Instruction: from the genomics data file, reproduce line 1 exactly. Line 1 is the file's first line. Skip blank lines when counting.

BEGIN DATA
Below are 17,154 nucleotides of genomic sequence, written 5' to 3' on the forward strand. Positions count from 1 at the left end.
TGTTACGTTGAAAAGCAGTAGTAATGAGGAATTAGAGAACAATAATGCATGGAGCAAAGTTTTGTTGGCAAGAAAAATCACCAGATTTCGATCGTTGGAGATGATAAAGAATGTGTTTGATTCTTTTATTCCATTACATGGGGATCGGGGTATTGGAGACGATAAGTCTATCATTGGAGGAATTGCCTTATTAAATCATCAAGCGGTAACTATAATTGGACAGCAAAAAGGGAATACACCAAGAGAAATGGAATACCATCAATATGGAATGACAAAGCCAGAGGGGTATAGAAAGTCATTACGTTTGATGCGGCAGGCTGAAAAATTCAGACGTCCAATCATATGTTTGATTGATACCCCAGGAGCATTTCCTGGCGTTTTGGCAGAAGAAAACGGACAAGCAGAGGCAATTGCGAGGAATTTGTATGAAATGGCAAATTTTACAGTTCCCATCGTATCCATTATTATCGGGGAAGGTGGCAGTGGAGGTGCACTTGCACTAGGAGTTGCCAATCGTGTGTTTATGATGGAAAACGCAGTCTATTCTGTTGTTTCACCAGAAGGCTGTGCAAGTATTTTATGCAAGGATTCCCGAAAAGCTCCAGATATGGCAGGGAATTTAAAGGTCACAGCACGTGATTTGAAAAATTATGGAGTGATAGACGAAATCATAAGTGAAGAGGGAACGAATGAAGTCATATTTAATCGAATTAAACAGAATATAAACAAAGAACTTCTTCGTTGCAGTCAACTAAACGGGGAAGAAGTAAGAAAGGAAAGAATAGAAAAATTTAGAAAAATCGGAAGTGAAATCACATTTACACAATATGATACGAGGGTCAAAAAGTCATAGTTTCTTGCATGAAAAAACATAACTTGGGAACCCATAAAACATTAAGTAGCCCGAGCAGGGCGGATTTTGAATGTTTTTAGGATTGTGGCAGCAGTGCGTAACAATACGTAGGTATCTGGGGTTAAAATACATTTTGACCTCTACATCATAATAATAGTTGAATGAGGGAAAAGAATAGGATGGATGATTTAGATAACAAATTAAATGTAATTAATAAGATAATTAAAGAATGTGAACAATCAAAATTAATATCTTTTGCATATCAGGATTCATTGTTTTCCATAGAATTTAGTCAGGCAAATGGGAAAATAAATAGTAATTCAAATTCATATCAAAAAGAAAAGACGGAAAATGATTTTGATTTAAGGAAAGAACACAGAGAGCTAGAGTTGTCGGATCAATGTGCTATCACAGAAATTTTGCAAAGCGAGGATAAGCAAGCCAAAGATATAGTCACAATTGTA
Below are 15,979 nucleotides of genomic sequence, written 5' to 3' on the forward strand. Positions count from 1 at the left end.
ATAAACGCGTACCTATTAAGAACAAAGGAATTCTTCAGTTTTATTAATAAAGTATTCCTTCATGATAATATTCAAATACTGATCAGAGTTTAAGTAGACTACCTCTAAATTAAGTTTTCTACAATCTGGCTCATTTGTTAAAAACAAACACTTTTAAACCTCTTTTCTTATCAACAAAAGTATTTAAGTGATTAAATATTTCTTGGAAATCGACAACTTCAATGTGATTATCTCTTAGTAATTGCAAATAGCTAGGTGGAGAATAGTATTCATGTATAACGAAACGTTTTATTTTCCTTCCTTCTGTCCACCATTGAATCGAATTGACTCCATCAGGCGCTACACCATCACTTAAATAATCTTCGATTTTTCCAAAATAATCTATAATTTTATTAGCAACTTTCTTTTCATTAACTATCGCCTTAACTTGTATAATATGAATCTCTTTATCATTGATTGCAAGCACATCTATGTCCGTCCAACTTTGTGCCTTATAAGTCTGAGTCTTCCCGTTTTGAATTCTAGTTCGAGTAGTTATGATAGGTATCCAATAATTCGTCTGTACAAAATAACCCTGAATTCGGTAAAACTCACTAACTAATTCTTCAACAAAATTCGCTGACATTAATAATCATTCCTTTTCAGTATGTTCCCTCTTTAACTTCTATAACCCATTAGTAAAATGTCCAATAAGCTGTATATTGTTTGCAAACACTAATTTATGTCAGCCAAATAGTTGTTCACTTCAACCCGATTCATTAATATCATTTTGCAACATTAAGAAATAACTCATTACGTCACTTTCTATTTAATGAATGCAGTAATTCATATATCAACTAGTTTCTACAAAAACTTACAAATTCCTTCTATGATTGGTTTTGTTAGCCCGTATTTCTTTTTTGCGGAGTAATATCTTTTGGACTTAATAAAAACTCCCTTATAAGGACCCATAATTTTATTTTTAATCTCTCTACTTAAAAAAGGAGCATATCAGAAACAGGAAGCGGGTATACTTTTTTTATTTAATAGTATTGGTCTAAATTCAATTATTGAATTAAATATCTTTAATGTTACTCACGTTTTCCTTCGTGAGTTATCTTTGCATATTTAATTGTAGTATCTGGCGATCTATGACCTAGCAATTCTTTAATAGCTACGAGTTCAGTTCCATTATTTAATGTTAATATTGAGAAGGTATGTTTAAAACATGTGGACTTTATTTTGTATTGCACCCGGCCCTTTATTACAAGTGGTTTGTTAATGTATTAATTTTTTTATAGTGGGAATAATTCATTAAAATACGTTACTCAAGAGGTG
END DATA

Below are 17,154 nucleotides of genomic sequence, written 5' to 3' on the forward strand. Positions count from 1 at the left end.